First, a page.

Part one of this blog gave us some background on high Brix grapes, musts and the resulting high alcohol wine. The easiest (but not always legal) way to counter the effects of a potential high alcohol ferment is to add water to the must. This is usually done prior to fermentation. In warmer viticultural countries, winemakers often employ this technique to dilute musts from grape varieties that are harvested at 27 to 30ºB or higher! The arguments against this moist method are quite watered down by now, but the critics have a valid point. For instance, when you add sugar to wine (chaptalization, as it is called in France), you mainly alter the production of alcohol in the finished wine. However, the addition of water dilutes and impacts an innumerable amount of aroma, tannic and other chemical constituents. So there are obviously two sides to this rather soggy debate.
In California, the addition of water may only be done to prevent a stuck fermentation. Section 17010(a) of the California Administrative Code states: “…and no water in excess of the minimum amount necessary to facilitate normal fermentation may be used in the production or cellar treatment of any grape wine…”. In the less liberal South Africa, the addition of water to must is still in breach of EU wine law and in all probability will still be illegal for quite some time. Some producers (notably in California) take watering back a further step. After bleeding off some of the juice (saignée), water is added to the tank. The initial step drastically alters the juice to skin ratio and decreases the amount of sugar in the must. The watering back further dilutes the sugar concentration. I have heard (and don’t have the hard facts) that another method to eventually reduce alcohol is applied in Australia. It is legal to add water that has been removed from juice via reverse osmosis to other juice or wine seeing that it originates from grapes and not the “black snake.”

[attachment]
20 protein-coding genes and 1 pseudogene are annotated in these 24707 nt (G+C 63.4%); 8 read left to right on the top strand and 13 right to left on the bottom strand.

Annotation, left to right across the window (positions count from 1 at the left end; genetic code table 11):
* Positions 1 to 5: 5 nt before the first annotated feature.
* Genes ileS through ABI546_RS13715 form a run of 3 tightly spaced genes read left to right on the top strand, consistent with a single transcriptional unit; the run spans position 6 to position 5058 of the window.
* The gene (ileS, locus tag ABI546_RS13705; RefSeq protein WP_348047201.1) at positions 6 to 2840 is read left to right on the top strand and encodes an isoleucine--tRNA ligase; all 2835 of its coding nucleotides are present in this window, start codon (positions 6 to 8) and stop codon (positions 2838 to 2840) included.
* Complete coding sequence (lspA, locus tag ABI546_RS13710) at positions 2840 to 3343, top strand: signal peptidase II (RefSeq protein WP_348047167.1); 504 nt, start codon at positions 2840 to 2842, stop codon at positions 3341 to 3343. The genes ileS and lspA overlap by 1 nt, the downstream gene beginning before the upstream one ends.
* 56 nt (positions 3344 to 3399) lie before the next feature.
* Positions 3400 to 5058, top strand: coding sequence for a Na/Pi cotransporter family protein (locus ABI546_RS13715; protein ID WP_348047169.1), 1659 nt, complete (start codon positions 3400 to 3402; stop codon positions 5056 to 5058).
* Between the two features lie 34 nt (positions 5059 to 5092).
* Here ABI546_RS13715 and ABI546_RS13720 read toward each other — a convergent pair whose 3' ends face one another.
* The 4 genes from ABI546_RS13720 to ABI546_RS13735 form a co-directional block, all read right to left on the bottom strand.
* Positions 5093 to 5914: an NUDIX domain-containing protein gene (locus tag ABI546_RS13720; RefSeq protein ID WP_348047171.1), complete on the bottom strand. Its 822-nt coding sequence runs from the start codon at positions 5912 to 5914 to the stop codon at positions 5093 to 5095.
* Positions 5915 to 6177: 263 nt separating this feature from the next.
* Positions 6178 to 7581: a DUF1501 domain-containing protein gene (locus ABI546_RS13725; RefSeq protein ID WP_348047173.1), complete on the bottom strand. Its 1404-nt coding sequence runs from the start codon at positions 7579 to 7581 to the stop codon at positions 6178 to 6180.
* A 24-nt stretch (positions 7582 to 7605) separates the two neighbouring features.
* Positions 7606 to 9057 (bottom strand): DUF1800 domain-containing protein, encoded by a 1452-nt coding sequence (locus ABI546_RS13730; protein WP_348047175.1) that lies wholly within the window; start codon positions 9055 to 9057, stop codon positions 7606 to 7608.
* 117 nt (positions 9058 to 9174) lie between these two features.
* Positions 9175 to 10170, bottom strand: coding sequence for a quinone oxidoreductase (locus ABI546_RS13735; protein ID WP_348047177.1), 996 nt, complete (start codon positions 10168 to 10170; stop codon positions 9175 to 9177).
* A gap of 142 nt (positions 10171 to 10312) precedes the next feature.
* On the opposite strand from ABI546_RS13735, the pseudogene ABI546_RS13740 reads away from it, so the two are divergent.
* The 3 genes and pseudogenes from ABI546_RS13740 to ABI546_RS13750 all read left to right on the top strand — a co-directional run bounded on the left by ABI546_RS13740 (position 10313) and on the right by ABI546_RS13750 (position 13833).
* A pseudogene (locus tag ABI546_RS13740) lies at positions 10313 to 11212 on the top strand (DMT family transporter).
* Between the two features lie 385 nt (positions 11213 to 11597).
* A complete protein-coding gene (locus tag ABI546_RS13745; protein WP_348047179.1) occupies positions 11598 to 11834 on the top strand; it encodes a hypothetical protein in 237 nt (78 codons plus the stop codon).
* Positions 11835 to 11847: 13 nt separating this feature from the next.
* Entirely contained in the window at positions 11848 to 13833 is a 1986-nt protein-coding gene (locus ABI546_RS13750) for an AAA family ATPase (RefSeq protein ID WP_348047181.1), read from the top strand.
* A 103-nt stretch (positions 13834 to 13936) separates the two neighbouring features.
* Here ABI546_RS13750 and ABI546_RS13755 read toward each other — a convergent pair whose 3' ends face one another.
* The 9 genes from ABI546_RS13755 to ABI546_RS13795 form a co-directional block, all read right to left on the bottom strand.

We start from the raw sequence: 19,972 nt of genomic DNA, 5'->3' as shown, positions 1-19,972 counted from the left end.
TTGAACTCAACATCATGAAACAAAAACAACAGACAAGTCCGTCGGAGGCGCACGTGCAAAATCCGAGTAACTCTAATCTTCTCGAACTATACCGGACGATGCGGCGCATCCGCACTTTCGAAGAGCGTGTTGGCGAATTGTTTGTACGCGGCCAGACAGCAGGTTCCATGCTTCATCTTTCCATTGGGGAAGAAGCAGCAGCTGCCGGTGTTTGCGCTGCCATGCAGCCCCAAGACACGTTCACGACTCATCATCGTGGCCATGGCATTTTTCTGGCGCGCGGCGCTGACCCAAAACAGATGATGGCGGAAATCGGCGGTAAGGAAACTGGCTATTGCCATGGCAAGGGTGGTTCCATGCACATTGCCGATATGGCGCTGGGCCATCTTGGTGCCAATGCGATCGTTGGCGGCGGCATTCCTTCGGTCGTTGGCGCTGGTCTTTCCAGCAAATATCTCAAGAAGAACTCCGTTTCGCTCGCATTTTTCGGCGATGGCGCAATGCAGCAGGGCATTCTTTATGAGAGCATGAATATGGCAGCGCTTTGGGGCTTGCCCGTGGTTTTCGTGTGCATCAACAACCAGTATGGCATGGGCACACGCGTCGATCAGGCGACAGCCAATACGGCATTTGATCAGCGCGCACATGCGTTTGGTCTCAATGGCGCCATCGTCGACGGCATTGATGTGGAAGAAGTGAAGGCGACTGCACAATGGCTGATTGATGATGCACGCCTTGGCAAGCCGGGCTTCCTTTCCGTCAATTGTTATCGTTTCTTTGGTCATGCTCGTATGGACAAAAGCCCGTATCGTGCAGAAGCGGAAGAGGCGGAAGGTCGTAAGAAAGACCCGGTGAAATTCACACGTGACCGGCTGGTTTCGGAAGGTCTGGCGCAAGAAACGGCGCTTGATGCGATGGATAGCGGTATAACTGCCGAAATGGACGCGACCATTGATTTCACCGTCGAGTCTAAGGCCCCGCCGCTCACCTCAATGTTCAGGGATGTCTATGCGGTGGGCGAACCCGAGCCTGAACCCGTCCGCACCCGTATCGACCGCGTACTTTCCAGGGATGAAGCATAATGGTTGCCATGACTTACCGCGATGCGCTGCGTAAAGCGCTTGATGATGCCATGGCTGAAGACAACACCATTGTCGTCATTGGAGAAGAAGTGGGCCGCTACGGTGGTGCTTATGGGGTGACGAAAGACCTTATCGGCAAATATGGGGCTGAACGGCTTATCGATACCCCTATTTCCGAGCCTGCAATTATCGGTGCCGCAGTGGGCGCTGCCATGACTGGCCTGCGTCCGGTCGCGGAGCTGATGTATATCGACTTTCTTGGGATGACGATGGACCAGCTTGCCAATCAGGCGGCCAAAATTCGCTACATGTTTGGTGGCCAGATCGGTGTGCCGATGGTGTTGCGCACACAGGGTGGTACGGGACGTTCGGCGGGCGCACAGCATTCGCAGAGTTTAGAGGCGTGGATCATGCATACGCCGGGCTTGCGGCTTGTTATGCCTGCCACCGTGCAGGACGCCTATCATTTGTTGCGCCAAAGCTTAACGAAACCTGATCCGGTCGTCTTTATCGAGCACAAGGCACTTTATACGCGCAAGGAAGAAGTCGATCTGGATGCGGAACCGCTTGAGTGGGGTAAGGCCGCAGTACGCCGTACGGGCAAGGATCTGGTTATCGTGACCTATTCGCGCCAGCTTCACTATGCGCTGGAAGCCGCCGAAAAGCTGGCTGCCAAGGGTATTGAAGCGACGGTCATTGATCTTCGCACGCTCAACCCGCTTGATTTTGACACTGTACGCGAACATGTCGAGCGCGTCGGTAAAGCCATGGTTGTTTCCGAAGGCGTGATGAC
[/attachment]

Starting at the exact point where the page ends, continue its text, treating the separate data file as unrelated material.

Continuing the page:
Winemakers all over the world are probably most comfortable with reverse osmosis to remove access alcohol in finished wine. Portable units are available that can be used to treat your high alcohol wine and thus effect a significant decrease in alcohol concentration. Another technique is the spinning cone technique, which fractionates wine. After alcohol is removed, the desired volatile components are simply added back to the wine. The downside to these techniques is that important aroma compounds and mouthfeel can be lost. As a winemaker once elegantly put it after treating a high alcohol wine with reverse osmosis: “The alcohol level is acceptable, but now we’re stuck with a bland, soulless wine.”
The winemaker will ultimately decide how the alcohol issue should be remedied. To those that believe that no superior winemaker has ever added water to wine, I guess the American Army policy of “Don’t ask, don’t tell” (Google it if you don’t know what I’m talking about) will be interesting and enlightening reading.
Bernard Mocke is a technical consultant for Anchor Wine Yeast.